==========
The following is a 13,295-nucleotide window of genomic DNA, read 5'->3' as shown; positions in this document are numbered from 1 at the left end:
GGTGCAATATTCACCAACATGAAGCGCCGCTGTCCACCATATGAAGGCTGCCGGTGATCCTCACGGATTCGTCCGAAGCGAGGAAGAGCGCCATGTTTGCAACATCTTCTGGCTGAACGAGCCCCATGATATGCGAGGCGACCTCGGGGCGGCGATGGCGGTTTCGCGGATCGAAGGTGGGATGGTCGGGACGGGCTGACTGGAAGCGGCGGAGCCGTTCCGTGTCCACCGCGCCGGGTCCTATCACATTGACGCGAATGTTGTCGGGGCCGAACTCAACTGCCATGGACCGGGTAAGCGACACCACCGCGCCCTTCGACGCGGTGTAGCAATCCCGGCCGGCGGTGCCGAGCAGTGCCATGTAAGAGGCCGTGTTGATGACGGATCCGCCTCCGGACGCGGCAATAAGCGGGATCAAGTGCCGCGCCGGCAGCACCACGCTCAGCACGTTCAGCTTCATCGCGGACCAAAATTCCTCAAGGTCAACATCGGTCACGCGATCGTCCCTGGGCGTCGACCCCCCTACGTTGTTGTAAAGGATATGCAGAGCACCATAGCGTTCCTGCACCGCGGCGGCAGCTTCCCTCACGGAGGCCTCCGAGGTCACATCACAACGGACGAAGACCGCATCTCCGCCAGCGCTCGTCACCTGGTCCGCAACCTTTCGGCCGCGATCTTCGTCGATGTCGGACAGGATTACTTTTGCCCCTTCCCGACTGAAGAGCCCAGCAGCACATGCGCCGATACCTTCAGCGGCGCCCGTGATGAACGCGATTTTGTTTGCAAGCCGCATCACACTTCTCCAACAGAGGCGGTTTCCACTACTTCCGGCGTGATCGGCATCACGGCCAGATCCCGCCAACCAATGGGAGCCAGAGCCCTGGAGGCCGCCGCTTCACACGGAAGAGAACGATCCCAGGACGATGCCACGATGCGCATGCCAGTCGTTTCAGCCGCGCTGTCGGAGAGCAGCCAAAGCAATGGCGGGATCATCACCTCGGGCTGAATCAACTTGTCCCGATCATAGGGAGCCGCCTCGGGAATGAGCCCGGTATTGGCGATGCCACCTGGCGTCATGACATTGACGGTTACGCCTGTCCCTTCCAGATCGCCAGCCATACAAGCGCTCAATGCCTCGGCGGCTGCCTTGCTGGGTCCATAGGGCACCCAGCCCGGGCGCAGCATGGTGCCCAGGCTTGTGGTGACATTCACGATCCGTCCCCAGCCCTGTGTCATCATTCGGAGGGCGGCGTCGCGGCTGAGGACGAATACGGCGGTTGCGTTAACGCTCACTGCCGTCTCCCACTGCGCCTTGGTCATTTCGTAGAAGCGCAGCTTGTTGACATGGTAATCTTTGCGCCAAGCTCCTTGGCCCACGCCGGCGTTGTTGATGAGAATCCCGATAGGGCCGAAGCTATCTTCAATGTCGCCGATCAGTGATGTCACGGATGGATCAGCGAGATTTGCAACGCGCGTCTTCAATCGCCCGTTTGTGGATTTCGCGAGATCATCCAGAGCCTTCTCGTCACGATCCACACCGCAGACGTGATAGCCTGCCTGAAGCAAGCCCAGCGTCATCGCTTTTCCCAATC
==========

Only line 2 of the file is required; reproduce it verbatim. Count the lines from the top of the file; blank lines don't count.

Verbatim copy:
GGTGCAATATTCACCAACATGAAGCGCCGCTGTCCACCATATGAAGGCTGCCGGTGATCCTCACGGATTCGTCCGAAGCGAGGAAGAGCGCCATGTTTGCAACATCTTCTGGCTGAACGAGCCCCATGATATGCGAGGCGACCTCGGGGCGGCGATGGCGGTTTCGCGGATCGAAGGTGGGATGGTCGGGACGGGCTGACTGGAAGCGGCGGAGCCGTTCCGTGTCCACCGCGCCGGGTCCTATCACATTGACGCGAATGTTGTCGGGGCCGAACTCAACTGCCATGGACCGGGTAAGCGACACCACCGCGCCCTTCGACGCGGTGTAGCAATCCCGGCCGGCGGTGCCGAGCAGTGCCATGTAAGAGGCCGTGTTGATGACGGATCCGCCTCCGGACGCGGCAATAAGCGGGATCAAGTGCCGCGCCGGCAGCACCACGCTCAGCACGTTCAGCTTCATCGCGGACCAAAATTCCTCAAGGTCAACATCGGTCACGCGATCGTCCCTGGGCGTCGACCCCCCTACGTTGTTGTAAAGGATATGCAGAGCACCATAGCGTTCCTGCACCGCGGCGGCAGCTTCCCTCACGGAGGCCTCCGAGGTCACATCACAACGGACGAAGACCGCATCTCCGCCAGCGCTCGTCACCTGGTCCGCAACCTTTCGGCCGCGATCTTCGTCGATGTCGGACAGGATTACTTTTGCCCCTTCCCGACTGAAGAGCCCAGCAGCACATGCGCCGATACCTTCAGCGGCGCCCGTGATGAACGCGATTTTGTTTGCAAGCCGCATCACACTTCTCCAACAGAGGCGGTTTCCACTACTTCCGGCGTGATCGGCATCACGGCCAGATCCCGCCAACCAATGGGAGCCAGAGCCCTGGAGGCCGCCGCTTCACACGGAAGAGAACGATCCCAGGACGATGCCACGATGCGCATGCCAGTCGTTTCAGCCGCGCTGTCGGAGAGCAGCCAAAGCAATGGCGGGATCATCACCTCGGGCTGAATCAACTTGTCCCGATCATAGGGAGCCGCCTCGGGAATGAGCCCGGTATTGGCGATGCCACCTGGCGTCATGACATTGACGGTTACGCCTGTCCCTTCCAGATCGCCAGCCATACAAGCGCTCAATGCCTCGGCGGCTGCCTTGCTGGGTCCATAGGGCACCCAGCCCGGGCGCAGCATGGTGCCCAGGCTTGTGGTGACATTCACGATCCGTCCCCAGCCCTGTGTCATCATTCGGAGGGCGGCGTCGCGGCTGAGGACGAATACGGCGGTTGCGTTAACGCTCACTGCCGTCTCCCACTGCGCCTTGGTCATTTCGTAGAAGCGCAGCTTGTTGACATGGTAATCTTTGCGCCAAGCTCCTTGGCCCACGCCGGCGTTGTTGATGAGAATCCCGATAGGGCCGAAGCTATCTTCAATGTCGCCGATCAGTGATGTCACGGATGGATCAGCGAGATTTGCAACGCGCGTCTTCAATCGCCCGTTTGTGGATTTCGCGAGATCATCCAGAGCCTTCTCGTCACGATCCACACCGCAGACGTGATAGCCTGCCTGAAGCAAGCCCAGCGTCATCGCTTTTCCCAATC